Do not go gentle into that good night

Do not go gentle into that good night,
Old age should burn and rave at close of day;
Rage, rage against the dying of the light.

Though wise men at their end know dark is right,
Because their words had forked no lightning they
Do not go gentle into that good night.

Good men, the last wave by, crying how bright
Their frail deeds might have danced in a green bay,
Rage, rage against the dying of the light.

Wild men who caught and sang the sun in flight,
And learn, too late, they grieved it on its way,
Do not go gentle into that good night.

Grave men, near death, who see with blinding sight
Blind eyes could blaze like meteors and be gay,
Rage, rage against the dying of the light.

Dylan Thomas

June 25th, 2017

Smaller bites

Feed them if you must, but tread carefully! Feeding turtles in the mouth is a very bad idea…

It isn’t clearly visible in the photo (low resolution), but there is quite a lot of blood dripping from the man’s finger; he’s just been bitten by the turtle who -surprise- mistook it for food. Totally unintentional but no less painful! 

The man didn’t seem to mind too much but I silently hoped, for his sake, that he would look into some tetanus shots possibilities…

Adventures @ The Turtle Pond, Central Park

June 24th, 2017

In the presence of the words that were spoken I began to hear the music – Philip Glass

We were there too, with a couple of hundred more admirers, sharing the same space with one of the most important musical minds of the century – and the century before, enjoying a casual conversation about his life, friends, lineage [”covers a lot of things… but the important thing about lineage is the connectiveness”], lessons learned from his father, Ben, like mental chess or, the most important of them all, how to listen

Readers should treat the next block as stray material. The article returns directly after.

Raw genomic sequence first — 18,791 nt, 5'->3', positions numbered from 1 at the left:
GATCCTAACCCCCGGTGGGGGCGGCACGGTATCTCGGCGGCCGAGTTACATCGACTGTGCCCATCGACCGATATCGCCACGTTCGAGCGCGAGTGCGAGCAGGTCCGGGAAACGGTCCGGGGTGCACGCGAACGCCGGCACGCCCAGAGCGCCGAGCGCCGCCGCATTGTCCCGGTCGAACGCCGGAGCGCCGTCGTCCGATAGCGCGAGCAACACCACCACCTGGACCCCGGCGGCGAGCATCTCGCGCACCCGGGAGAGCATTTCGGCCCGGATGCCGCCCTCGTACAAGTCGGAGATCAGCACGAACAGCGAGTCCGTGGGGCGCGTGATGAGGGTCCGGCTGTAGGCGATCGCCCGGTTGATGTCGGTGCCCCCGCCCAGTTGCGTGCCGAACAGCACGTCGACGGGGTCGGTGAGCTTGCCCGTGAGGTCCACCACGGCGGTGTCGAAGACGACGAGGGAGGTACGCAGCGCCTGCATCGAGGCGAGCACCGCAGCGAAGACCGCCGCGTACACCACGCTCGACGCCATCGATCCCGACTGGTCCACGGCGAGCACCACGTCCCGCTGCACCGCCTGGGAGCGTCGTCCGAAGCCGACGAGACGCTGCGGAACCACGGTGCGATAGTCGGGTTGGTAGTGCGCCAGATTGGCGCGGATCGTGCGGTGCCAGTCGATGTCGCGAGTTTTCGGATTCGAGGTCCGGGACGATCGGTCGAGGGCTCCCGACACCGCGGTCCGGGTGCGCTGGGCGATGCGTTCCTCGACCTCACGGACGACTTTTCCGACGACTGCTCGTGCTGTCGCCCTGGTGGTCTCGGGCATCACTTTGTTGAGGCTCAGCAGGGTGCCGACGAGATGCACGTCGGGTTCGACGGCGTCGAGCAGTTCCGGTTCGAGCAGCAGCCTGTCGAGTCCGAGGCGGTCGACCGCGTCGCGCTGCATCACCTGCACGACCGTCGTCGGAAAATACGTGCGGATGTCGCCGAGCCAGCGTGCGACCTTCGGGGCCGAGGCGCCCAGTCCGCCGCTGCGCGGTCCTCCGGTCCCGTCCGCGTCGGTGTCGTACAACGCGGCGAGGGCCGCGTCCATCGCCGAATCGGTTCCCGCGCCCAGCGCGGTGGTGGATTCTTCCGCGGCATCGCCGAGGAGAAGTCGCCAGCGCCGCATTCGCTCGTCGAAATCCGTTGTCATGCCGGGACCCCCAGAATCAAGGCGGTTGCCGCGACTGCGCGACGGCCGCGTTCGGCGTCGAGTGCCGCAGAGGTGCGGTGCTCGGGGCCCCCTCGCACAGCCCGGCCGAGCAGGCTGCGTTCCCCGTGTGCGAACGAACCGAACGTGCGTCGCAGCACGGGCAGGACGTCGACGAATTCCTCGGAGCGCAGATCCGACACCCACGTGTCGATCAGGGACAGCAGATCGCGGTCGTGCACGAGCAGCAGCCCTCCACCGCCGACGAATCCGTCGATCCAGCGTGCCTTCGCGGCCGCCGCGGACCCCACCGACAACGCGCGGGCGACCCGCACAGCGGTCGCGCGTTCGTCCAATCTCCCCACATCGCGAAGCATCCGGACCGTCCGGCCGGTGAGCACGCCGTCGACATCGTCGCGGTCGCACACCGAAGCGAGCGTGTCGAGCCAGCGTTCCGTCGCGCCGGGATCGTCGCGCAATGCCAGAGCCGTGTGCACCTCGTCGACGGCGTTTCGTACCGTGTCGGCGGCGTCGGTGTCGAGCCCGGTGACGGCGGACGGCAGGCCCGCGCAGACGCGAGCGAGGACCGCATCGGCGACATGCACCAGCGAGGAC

[”Father had a record store…”][”…After a whole day in a music store he went home and listened to music. If he had records in the store and couldn’t sell them, he wanted to see what’s wrong with them. So he brought them home and listened to them. His idea was, if he could find out what’s wrong with them he could buy the right records… Pieces he brought home were mostly modern pieces; it could be Shostakovich… Bartók, and he would listen to them over and over… he became kind of expert on modern music… and his little store in Baltimore became the place to go when you were looking for modern music…”]Paul: ”I love the story of John Cage saying to you: ”It’s good… But there are too many notes!”
Philip: ”No, he never said it was good…! Don’t make it better than it was!” ”He said:  ”Philip…. Too many notes!” And I said: ”John, I’m one of your children whether you like it or not…”Thoughts, pauses, reflections, life fragments, anecdotes, friends; his epic Einstein on the Beach; the inspiration he took from Rothko’s vision; his creative combination of live performance with film in La Belle et la Bêtehis memories of Moondog, the mighty Viking of 6th Avenue… the fact that he worked as a plumber and, more adventurously, as a taxi driver to fund his music. [”At some point, I began to ask myself where did the music come from; then, I decided to write music because it would be a way to learn where it came from. But it turned out not to be true… I spent the rest of my life trying to answer that question… and I still can’t…”]

Paul Holdengräber, founder and director of Live from the NYPL talk series, was the host.

Philip Glass | A Mind of Music, NYPL

June 15th, 2017

Reminiscing

About last summer

The A train brought us to the beach in 1 hour and 15 minutes from 42nd St. Port Authority. I thought this must be the longest subway line in the City – and it is! It actually stretches all the way from 207th St. in Northern Manhattan to Far Rockaway, in Queens. A 2 hour and 15 minutes trip – on a subway train! Isn’t this amazing?

We won’t be doing it again, though. While the trip to the beach was fairly smooth for NYC Subway standards, on the way back we found ourselves tightly squeezed (read: trapped) among groups of hopelessly loud teenagers high on creative cocktails of soft drugs, alcohol and, well, life. That’s totally fine, of course, as long as we can keep at a safe distance and save our unacquainted ears from the hazardous effects of such extreme noise exposure levels.

Next time, we’ll take the ferry.

June 11th, 2017 – A Sunday afternoon in Rockaway Beach